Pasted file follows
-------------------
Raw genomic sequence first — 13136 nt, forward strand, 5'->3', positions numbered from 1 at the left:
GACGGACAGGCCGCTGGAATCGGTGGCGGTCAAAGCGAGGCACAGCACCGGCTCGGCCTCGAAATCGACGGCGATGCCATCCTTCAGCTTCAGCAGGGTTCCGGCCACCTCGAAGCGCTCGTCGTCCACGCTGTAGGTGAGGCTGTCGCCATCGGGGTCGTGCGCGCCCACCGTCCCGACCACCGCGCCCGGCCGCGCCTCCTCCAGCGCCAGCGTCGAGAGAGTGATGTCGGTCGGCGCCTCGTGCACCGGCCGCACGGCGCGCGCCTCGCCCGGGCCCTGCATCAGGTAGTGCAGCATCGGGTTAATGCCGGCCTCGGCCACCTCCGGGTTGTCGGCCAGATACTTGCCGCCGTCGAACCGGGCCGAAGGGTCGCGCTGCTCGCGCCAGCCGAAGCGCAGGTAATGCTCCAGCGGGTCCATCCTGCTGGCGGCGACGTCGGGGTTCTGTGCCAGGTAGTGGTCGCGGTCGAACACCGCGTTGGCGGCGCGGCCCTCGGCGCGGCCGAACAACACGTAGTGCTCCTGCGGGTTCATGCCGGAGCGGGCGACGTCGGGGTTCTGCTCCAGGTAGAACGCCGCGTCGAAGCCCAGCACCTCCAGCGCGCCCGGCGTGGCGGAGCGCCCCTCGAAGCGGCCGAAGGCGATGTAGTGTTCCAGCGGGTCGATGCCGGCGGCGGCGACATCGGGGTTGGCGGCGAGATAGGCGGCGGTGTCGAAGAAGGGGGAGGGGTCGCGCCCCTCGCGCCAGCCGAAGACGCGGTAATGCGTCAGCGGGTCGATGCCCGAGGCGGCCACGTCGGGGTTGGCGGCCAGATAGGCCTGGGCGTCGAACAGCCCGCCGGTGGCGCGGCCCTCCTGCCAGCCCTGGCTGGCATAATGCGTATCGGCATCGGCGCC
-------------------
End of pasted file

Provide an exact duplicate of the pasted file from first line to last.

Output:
Raw genomic sequence first — 13136 nt, forward strand, 5'->3', positions numbered from 1 at the left:
GACGGACAGGCCGCTGGAATCGGTGGCGGTCAAAGCGAGGCACAGCACCGGCTCGGCCTCGAAATCGACGGCGATGCCATCCTTCAGCTTCAGCAGGGTTCCGGCCACCTCGAAGCGCTCGTCGTCCACGCTGTAGGTGAGGCTGTCGCCATCGGGGTCGTGCGCGCCCACCGTCCCGACCACCGCGCCCGGCCGCGCCTCCTCCAGCGCCAGCGTCGAGAGAGTGATGTCGGTCGGCGCCTCGTGCACCGGCCGCACGGCGCGCGCCTCGCCCGGGCCCTGCATCAGGTAGTGCAGCATCGGGTTAATGCCGGCCTCGGCCACCTCCGGGTTGTCGGCCAGATACTTGCCGCCGTCGAACCGGGCCGAAGGGTCGCGCTGCTCGCGCCAGCCGAAGCGCAGGTAATGCTCCAGCGGGTCCATCCTGCTGGCGGCGACGTCGGGGTTCTGTGCCAGGTAGTGGTCGCGGTCGAACACCGCGTTGGCGGCGCGGCCCTCGGCGCGGCCGAACAACACGTAGTGCTCCTGCGGGTTCATGCCGGAGCGGGCGACGTCGGGGTTCTGCTCCAGGTAGAACGCCGCGTCGAAGCCCAGCACCTCCAGCGCGCCCGGCGTGGCGGAGCGCCCCTCGAAGCGGCCGAAGGCGATGTAGTGTTCCAGCGGGTCGATGCCGGCGGCGGCGACATCGGGGTTGGCGGCGAGATAGGCGGCGGTGTCGAAGAAGGGGGAGGGGTCGCGCCCCTCGCGCCAGCCGAAGACGCGGTAATGCGTCAGCGGGTCGATGCCCGAGGCGGCCACGTCGGGGTTGGCGGCCAGATAGGCCTGGGCGTCGAACAGCCCGCCGGTGGCGCGGCCCTCCTGCCAGCCCTGGCTGGCATAATGCGTATCGGCATCGGCGCC